ANCHORAGE, Alaska -- Hundreds of National Guard and active-duty counterparts, Canadian military forces and civilian first responders are responding to a simulated large-scale natural disaster during the Arctic Eagle-Patriot 22 (AEP22) exercise Feb. 22-March 9.
More than 900 Air and Army National Guard personnel from 15 states are participating in the joint exercise.
AEP22 increases the National Guard’s capacity to operate in austere, extreme cold environments and enhances the ability of military and civilian partners to respond to emergency and homeland security missions across Alaska and the Arctic region.
Agencies ranging from the U.S. Marine Chemical Biological Incident Response Force (CBIRF) to Canadian chemical, biological, radiological, nuclear (CBRN) elements, the 81st Civil Support Team, North Dakota National Guard, the 95th CBRN Company, U.S. Army Alaska, Joint Base Elmendorf-Richardson and search and rescue K-9’s gathered at the Anchorage Fire Training Center for part of the mock disaster.
“Our big focus here is if there was a hospital that collapsed, what kind of casualties we have and what rescue operations are needed,” said Capt. Jacob Sommerfeld, North Dakota Army National Guard, 81st Civil Support Team. “Also, with regard to hazmat considerations for certain medical radioactive isotopes, the detection and or location of some of those hazards in a timely efficient fashion and how to handle them properly.”
Interoperability exercises build understanding across military forces, civilian first responders, and domestic and international borders.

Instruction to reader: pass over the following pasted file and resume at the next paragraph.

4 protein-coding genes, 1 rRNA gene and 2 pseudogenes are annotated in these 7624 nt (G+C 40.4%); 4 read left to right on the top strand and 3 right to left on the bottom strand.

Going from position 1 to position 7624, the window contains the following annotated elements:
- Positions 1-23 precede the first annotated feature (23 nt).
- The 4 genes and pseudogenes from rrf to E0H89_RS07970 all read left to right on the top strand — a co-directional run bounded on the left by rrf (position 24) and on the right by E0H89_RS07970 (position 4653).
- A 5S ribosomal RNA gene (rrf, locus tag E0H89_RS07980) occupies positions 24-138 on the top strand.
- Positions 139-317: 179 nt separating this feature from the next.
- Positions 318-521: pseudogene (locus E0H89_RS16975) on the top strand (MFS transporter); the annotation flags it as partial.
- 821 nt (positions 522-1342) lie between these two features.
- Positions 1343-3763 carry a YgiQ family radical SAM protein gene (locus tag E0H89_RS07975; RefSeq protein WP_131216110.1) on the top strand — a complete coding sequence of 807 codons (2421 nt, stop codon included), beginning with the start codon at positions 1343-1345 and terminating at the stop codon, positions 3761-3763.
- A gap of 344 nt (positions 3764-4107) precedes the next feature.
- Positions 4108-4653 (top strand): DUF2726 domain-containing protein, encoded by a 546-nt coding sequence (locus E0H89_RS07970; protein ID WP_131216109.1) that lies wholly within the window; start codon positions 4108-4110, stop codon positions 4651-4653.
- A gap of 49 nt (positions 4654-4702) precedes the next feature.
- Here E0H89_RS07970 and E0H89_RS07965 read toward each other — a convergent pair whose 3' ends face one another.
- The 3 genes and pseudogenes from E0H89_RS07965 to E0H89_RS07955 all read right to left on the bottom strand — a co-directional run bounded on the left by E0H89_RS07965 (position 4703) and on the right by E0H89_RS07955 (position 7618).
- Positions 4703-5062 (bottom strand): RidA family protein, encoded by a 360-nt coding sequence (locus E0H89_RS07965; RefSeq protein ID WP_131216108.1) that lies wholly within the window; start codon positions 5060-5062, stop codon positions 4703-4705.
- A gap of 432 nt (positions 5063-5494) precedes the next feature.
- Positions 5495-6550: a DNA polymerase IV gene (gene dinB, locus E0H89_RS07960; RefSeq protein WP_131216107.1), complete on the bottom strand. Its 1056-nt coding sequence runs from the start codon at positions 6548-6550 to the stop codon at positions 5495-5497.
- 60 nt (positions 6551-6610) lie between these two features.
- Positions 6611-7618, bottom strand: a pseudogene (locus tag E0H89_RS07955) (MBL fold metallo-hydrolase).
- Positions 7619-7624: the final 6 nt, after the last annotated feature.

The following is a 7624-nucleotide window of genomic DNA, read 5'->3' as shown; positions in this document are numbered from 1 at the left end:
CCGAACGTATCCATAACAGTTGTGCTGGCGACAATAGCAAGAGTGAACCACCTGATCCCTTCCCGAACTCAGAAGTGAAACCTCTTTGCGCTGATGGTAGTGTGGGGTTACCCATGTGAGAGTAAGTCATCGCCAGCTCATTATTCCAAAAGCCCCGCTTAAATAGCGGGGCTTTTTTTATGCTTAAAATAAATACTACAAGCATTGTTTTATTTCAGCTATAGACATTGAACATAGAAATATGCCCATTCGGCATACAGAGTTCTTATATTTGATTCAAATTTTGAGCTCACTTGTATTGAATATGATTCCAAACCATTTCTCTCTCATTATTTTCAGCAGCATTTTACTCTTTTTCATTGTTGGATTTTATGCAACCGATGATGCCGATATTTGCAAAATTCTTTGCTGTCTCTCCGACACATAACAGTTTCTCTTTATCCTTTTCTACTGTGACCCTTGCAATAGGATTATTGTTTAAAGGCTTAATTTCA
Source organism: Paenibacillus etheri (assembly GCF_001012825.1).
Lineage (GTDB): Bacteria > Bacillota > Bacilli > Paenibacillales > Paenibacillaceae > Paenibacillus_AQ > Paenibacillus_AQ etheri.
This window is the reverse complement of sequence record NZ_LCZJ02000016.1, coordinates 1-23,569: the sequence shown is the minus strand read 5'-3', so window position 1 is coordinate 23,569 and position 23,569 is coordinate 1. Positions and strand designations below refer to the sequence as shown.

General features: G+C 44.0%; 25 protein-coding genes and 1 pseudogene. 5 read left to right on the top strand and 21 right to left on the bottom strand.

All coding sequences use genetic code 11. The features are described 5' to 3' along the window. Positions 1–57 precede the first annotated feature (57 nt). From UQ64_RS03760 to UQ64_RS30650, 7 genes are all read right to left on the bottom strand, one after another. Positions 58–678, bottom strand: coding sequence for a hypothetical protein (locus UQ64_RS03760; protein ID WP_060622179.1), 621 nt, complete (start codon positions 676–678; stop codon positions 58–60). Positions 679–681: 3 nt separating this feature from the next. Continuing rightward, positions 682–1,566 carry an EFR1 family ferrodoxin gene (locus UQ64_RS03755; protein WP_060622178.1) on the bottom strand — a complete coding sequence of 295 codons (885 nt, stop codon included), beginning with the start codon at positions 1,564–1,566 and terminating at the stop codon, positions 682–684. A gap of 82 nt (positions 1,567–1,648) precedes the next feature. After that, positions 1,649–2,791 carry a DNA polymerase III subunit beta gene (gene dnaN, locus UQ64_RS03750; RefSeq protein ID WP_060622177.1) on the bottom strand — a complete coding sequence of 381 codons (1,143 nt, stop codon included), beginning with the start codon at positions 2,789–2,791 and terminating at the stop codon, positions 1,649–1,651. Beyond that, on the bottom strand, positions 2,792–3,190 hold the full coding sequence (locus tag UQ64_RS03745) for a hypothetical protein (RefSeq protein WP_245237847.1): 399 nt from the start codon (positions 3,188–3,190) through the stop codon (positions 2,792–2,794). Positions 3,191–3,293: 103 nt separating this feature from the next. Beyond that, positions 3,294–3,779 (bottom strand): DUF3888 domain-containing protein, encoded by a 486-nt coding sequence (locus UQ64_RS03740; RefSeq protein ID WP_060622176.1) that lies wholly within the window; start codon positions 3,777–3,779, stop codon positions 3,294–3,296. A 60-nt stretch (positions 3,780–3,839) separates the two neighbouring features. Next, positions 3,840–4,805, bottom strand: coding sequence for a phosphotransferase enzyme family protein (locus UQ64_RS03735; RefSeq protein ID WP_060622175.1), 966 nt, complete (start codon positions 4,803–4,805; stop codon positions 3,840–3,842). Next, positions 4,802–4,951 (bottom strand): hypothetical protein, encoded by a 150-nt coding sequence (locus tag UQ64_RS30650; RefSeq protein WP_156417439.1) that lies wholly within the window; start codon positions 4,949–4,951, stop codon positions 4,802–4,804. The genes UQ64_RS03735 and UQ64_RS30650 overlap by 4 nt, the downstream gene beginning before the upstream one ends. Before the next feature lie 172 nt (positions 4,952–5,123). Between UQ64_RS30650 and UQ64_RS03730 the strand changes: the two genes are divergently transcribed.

“One person may have a different piece of equipment and another person may read it a little bit differently,” said Sommerfeld, AEP22 battle captain for the south central training venue. “We are just trying to cross-train and to capture some of the best practices from one unit to the next and to make sure that we are all communicating and supporting each other and learning from one another.”
The exercise allows the participants to test new capabilities.
“We are testing dry decontamination,” said U.S. Marine Sgt. Matthew Nalls, an assistant decontamination section leader, Company B, CBIRF. “Rather than using soap and water, we are using special vacuums and fiber tech wipes to wipe everybody down.”
Decontamination techniques using moisture in freezing weather can cause a casualty more harm. Therefore, teams tested different situations and scenarios and researched implementing this new method of dry decontamination.
During the exercise, a helicopter provided a live feed for monitoring troop movements and areas to be used to set up a new command post or a safe refugee for evacuees. A Stryker armored vehicle with CBRN detection equipment patrolled the area to mark anything deemed hazardous notionally.
“The M1135 Stryker variant has the capability to detect chemical, biological and radiological contamination and the capability to sample biological and chemical,” said U.S. Army Sgt. Christian Greg, team leader, 1st Platoon, 17th Combat Sustainment Support Battalion, 95th CBRN Company. “In a natural disaster or domestic response, we would be able to clear areas for medical evacuation, for shelter and for first responders to occupy.”
Once the area was deemed clear, search and extraction dogs combed the site to look for casualties.
All FEMA disaster dogs coming to Alaska are from the eastern United States — Florida to Massachusetts — said U.S. Army Capt. Jennifer Cates, exercise veterinarian.
“One of our goals here was to evaluate the effects of the cold on their blood, their operation and the cold weather decontamination procedures,” Cates said.
Sommerfeld said working with Canadians, Marines and active-duty military was the most important part of the exercise.
“Typically, we wouldn’t have those kinds of opportunities in the National Guard, and as part of a big exercise like this, dual-status command, bringing all of us together has really allowed for some great experiences for myself and my troops,” he said. “We have to realize that we are preparing for Alaska’s worst day. We know that the potential for an earthquake is real, and there are a lot of people who call Alaska home.”